Mid-March is a strange time. It’s not quite one and not quite the other. Spring is poking its head around the corner every few days, but the season of renewal is not quite sure it’s ready to commit. Winter surely has one last cold surprise planned. But thankfully the azaleas and dogwoods are blooming with a promise that our heating bills may soon be shrinking. Along with all of this comes the natural human urge to get outside and get busy. Cleaning, planting, cutting, pruning, painting, fixing; it’s all good, productive exercise. Good for the mind, body and soul. All those old, unfinished projects from the past just kinda drag you down, don’t they?
Well, as a matter of fact, the City of Swainsboro has a few projects just like that. Back in 2014, the Karrh family generously donated the old downtown movie theater built in 1934 to the City of Swainsboro. During the next few years, a planning group of varied citizens got started, and an executive council with a chairperson was formed. Fund-raising efforts were successful enough to come up with the private donations needed to move things ahead with the first phase of planning, design and construction. More than 300 interested citizens supported the idea of turning the old theater into an ultramodern entertainment facility. They demonstrated that support with their own money, and the City Council voted to get behind the project too. So, after a great start and almost 2 years of steady progress, what happened? You might ask. Not surprisingly, the answer lies in the upheaval caused by the Covid epidemic, but also by the unpredictable,fickle nature of politics. The city council voted to suspend work on the theater project, and for a little over a year, things stood still. Disagreement and Hibernation happened. Then, in November of 2020, council voted a second time to support the theater project as well as the restoration of another city building, the old Swainsboro Elementary school gymnasium. From that point, both projects moved forward with significant activity including structural improvements, HVAC, and plumbing until the end of 2021.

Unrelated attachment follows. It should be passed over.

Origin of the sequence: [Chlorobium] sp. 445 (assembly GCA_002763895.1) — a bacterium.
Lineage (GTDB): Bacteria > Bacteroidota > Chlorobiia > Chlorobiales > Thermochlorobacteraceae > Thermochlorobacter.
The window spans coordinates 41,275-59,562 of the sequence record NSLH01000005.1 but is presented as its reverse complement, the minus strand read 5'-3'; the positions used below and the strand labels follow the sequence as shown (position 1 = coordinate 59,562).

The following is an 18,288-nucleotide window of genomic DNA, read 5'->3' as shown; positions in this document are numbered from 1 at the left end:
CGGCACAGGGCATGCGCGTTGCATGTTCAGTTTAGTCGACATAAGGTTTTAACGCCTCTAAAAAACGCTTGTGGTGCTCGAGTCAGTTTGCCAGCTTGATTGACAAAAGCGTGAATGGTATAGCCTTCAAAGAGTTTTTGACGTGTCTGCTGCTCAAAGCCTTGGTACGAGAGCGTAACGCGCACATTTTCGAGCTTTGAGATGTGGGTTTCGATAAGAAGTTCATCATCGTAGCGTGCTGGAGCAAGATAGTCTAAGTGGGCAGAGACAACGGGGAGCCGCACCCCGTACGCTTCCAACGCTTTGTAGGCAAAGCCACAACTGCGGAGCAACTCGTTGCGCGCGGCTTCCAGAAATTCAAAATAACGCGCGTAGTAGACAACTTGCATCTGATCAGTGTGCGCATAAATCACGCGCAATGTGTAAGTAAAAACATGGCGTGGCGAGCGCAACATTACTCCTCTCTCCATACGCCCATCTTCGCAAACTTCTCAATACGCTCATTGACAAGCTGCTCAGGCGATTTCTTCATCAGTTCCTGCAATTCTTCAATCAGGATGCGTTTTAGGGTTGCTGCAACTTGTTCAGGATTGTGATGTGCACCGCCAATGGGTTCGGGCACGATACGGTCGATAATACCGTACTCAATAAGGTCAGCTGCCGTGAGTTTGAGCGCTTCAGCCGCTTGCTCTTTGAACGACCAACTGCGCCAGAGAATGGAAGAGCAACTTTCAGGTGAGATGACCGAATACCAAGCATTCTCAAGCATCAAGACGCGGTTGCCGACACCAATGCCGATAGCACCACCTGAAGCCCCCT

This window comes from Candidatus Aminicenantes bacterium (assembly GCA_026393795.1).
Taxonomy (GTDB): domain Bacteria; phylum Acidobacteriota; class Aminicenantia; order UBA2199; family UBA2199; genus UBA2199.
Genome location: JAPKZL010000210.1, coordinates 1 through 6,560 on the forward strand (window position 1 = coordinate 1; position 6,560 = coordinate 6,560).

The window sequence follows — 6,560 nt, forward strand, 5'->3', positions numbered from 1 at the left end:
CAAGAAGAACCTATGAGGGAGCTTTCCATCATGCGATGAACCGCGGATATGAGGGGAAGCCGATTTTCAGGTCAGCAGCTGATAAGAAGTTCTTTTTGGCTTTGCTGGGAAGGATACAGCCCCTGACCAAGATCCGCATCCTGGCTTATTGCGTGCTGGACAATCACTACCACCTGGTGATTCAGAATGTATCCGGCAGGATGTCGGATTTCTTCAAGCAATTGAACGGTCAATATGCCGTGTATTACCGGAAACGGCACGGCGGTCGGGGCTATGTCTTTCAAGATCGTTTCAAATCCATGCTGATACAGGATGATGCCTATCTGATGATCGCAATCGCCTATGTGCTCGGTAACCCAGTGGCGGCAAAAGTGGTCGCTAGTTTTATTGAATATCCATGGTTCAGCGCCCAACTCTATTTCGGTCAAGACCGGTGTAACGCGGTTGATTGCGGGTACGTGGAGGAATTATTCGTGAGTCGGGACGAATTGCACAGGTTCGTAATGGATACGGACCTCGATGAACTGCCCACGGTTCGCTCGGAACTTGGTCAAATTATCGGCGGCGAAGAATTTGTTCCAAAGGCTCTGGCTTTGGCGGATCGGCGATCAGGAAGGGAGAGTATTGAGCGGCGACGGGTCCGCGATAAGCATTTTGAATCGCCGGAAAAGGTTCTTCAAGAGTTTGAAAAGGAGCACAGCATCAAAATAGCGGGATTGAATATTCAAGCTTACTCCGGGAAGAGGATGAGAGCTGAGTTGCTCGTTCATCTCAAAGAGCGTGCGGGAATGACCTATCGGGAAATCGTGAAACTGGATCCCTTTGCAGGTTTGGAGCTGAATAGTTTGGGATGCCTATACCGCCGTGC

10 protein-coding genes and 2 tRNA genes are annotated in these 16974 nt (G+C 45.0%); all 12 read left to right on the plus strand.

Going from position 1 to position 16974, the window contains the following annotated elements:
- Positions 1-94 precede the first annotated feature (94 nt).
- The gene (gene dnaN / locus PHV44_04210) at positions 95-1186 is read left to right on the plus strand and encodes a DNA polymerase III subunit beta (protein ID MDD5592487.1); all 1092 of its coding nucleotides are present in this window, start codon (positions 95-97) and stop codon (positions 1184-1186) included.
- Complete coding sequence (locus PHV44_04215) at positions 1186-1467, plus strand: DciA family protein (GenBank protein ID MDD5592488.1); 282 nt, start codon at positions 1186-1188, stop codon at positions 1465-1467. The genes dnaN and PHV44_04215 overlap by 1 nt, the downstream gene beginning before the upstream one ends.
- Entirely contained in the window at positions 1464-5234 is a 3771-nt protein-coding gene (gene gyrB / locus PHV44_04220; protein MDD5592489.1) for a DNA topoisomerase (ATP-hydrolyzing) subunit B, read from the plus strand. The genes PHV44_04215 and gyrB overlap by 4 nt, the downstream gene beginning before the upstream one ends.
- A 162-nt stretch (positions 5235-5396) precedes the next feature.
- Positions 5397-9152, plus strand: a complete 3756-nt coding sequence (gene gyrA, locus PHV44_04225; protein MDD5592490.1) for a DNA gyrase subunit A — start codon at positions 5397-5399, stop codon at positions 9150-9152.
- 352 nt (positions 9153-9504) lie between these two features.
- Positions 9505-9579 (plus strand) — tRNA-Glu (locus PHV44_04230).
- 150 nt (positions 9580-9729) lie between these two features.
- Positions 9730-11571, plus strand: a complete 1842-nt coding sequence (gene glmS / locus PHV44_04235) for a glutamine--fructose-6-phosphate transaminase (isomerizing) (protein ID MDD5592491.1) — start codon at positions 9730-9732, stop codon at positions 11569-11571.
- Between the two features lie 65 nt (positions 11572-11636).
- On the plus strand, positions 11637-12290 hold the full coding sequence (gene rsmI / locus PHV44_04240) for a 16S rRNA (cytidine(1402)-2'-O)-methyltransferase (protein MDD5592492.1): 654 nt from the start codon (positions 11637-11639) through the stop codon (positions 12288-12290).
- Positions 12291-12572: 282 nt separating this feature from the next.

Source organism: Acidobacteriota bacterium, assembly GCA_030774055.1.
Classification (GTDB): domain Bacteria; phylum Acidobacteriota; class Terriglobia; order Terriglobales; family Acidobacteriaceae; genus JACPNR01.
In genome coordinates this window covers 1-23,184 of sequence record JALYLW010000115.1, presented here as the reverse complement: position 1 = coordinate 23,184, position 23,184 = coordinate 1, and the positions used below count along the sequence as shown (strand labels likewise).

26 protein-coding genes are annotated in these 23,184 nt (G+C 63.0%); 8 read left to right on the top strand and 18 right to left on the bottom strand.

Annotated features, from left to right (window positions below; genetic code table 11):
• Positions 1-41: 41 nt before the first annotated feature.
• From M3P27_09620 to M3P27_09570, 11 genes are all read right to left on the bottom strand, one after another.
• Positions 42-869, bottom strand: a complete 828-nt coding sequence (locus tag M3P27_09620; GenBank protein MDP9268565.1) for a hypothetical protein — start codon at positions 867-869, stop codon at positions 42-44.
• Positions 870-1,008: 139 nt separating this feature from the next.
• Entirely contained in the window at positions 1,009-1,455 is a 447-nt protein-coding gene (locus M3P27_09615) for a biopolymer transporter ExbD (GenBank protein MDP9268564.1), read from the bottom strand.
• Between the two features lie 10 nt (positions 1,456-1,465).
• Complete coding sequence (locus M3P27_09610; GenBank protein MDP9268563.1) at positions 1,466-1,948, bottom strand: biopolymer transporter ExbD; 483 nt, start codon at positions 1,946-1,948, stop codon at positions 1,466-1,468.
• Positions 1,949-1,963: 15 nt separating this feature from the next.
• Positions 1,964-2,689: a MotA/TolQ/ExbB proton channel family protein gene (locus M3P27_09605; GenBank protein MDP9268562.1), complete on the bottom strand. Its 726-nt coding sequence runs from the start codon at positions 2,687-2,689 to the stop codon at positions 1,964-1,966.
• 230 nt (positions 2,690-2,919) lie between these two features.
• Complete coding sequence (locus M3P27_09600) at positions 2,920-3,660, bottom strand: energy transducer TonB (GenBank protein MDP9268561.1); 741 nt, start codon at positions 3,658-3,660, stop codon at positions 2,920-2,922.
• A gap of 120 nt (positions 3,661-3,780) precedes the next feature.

Since then, both projects continue to try to raise funds but not much progress has taken place. Both projects are at substantial stages of completion thanks to the efforts of local citizens. Both projects continue to have tremendous potential, but both projects require guidance, direction and the involvement of our local government. The need for both of these projects has been demonstrated repeatedly by surveys and polls that list the lack of programs and activities available for our young people as a serious detriment to our community. This is true today in many rural areas like ours. The theater project would directly address this problem, and provide a gathering place and a venue for events featuring state of the art sound and visual-effect experience. Not only would it provide first run movies in an upscale, comfortable setting, but it would also be a focal point for live performances and special events from all sides of local life. The gymnasium project would serve as a center for the extension of educational opportunity, goal-direction, and career building skills along with personal growth and community involvement. It would also address the ever-growing need for recreational and leisure activities. In short, both of these projects would open eyes and minds to new possibilities and opportunities not just for the young, but for all ages. I was recently very encouraged to see that City Council voted to allocate funds from ARPA grants and other non-tax revenues toward finishing these two projects. They both would certainly provide benefits for our community for generations to come. These are things that need to be finished, and we respectfully encourage the City to get it done. It would be good for the mind, body and soul of Swainsboro.